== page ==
The author clearly makes a valiant effort at understanding the country. While he impresses with the scope of literature survey on the issue, Cohen fails to produce a thesis of any remark, or even coherence, from that wide reading. A great book if (1) you want to use it as a source book or (2)want to know what stereotypes have plagued America's understanding of India, for the author regurgitates a lot of such stereotypes. The book makes notable departures from mediocrity, as when it discusses Nehruvian antecedents to Indias present policy, but is on the whole uninspired. If the book is any barometer of USA's views on India, the future of the US-India alliance is not very bright.
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on March 7, 2014
A somewhat dated but still immensely relevant overview of India's strategic and security issues, especially as viewed from an American standpoint. Professor Cohen is one of the best scholars of Indian strategy and politics, and this guide is both thorough and well-written. India has been through many incarnations (so to speak) and has security problems both foreign (especially Pakistan and China) and domestic. Yet now that America's war in Afghanistan is winding down and the Indians are freeing up their economy to allow greater growth, the role of India is likely to increase in importance both locally and worldwide. This book is a fine introduction to how and why those chances could take place.
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on October 1, 2001
How about a book on India written by a pro-Pakistan person who is a strong supporter of US hegemony in the world.
Will India become a Big Power in the near future?
Why India is all set to become a Big Power?
How India will probably become a Big Power?
If you are looking for answers to any one of the above questions then DO NOT read this book.
The book is organized into some 10 chapters. Most of them deal with the task of assessment of the performance of India as a nation state in the last 50 years.
The book makes a few "Not-so-Strong-Arguments". Such as "Nations are recognized by the enemies they keep." While Russia and China keep the US as the enemy-in-charge there are a few nations such as Libya, Sudan, Cuba, North Korea which keep USA as their Enemy-In-Chief. Nevertheless this doesn't elevate their prestige or reputation.
The book also says that Indian Diplomats are arrogant and are inclined to lecture western diplomats on a few issues (e.g. "Greatness of Indian civilization"). While one can agree that this tendency may exist, all the diplomats can hardly be branded as such. The author has tried to translate the strong opinion of a few diplomats into a strong general argument.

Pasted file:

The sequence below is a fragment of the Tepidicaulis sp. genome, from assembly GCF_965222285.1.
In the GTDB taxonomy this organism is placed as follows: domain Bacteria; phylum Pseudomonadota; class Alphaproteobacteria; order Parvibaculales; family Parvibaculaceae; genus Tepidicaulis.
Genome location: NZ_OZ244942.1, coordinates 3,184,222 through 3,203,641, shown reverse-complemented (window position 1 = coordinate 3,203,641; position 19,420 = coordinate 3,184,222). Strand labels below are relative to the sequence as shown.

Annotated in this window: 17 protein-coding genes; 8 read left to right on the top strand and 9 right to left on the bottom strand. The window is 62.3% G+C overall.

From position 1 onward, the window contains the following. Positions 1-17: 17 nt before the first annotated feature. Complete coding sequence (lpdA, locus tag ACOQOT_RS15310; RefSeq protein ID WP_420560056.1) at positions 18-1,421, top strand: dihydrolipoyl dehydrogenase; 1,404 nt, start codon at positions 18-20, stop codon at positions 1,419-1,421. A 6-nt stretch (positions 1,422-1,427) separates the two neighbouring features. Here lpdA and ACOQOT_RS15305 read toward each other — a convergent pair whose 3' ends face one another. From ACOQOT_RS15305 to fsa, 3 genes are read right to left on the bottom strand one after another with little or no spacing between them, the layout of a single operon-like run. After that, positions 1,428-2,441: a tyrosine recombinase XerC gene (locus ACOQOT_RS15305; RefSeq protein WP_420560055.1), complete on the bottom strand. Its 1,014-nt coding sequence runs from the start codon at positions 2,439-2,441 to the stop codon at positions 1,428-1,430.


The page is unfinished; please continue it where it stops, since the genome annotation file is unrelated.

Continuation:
The author also seems to blow the drum of BJP government. This may have been in exchange for deeper access to the "Files".
The tone of the book is of a Boss who is doing your Performance Appraisal. There are too many premises.
The author also says that although India is a big power in making it cannot challenge the US. Do we need Stephan Cohen to certify that India cannot challenge US ? I believe all of us already know that.
The book has its pluses also. The book provides a lot of food for thought. The info that USS Enterprise was sent to the bay of Bengal in support of India in 1962 Sino-Indian war is a news.
If you are a regular reader of one Indian daily then this book may not be for you.
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on December 17, 2010
Stephen Cohen's book, even though it deserves an update, ten years after its initial publication, is still an excellent overview on India's security, covering all relevant foreign policy and military aspects and drawing on the author's immense knowledge of the relevant literature and his decades long exposure to the country. This focus - and the resulting neglect of economic, social and developmental aspects - make the title a bit more encompassing than warranted. I would therefore suggest to complement it with books on these other aspects to get a full picture of India's rise and the challenges on the way.
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on July 7, 2002
The reviews up so far don't sound as if they are responding to the academic and policy value of Cohen's book. India: Emerging Power is an elegantly written, wide-ranging study of India's regional and global role. While (perhaps) a little overoptimistic about India's likely future success, Cohen assesses Indian diplomacy past, current strengths and weaknesses, and the way in which the US ought to engage India. Overall, Cohen comes out in favour of a closer US engagement with India - for positive reasons. The only drawback is that a second edition, post 9/11 and the 2002 Indo-Pak crisis, is needed - for much has changed, and India is close to achieving the regional dominance it demands. I highly recommend this book.
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on November 16, 2002
Stephen Cohen presents a well-researched analysis in this book, with insightful comments on India's policy and diplomatic failures and successes, particularly during the crucial Nehruvian and Indira phases. He is, however, as another reviewer points out, a bit over-optimistic on the role India may play in the future, but I suppose that anyone who spends any meaningful time in India can't help but hope for a great future for these long-suffering but bright and capable people!
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on December 2, 2008
An example of the author's cavalier statements is the following: "... that the Tigers represent an ideological threat to India. Not only do they want to divide Sri Lanka into two states, they envision a homeland for the Tamil nation that would include the northern districts of Sri Lanka and the Tamil-speaking state of Tamil Nadu, in a Tamil version of the "two-nation" theory."

This is utter rubbish. I challenge the author to provide evidence for his claim.

The Tamil Tigers are not fighting for the separation of the Tamil Nadu state of India. They are fighting for the independence of their country in the island of Sri Lanka. Their country was joined with Sri Lanka in 1833 by the British for their administrative convenience.